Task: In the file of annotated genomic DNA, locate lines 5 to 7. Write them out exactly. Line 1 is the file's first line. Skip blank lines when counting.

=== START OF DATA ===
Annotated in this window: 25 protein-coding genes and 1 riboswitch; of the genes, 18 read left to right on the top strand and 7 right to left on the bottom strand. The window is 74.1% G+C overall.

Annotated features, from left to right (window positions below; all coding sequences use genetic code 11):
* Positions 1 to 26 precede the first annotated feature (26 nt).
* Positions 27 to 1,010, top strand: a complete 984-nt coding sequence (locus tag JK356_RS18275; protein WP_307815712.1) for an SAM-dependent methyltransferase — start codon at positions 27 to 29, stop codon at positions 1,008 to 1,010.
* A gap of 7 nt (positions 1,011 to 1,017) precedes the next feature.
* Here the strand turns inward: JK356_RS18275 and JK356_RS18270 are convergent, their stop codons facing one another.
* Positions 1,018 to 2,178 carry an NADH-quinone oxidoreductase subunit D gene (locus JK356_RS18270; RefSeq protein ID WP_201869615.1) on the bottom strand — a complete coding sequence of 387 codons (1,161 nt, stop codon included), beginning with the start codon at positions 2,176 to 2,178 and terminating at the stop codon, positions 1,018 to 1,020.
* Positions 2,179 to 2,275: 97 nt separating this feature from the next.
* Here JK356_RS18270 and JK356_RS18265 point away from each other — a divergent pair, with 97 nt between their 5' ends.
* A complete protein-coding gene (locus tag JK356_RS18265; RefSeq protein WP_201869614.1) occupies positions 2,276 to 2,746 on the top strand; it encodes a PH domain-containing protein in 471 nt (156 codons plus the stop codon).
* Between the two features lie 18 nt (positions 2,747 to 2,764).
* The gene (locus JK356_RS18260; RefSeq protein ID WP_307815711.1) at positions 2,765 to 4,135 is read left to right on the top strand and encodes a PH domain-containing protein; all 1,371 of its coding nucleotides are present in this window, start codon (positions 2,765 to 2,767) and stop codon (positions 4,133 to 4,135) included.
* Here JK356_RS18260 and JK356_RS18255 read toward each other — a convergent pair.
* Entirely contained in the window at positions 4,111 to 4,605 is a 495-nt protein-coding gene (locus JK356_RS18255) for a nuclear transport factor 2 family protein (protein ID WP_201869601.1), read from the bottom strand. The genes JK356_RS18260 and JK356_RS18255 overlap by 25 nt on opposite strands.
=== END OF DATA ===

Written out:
* A gap of 7 nt (positions 1,011 to 1,017) precedes the next feature.
* Here the strand turns inward: JK356_RS18275 and JK356_RS18270 are convergent, their stop codons facing one another.
* Positions 1,018 to 2,178 carry an NADH-quinone oxidoreductase subunit D gene (locus JK356_RS18270; RefSeq protein ID WP_201869615.1) on the bottom strand — a complete coding sequence of 387 codons (1,161 nt, stop codon included), beginning with the start codon at positions 2,176 to 2,178 and terminating at the stop codon, positions 1,018 to 1,020.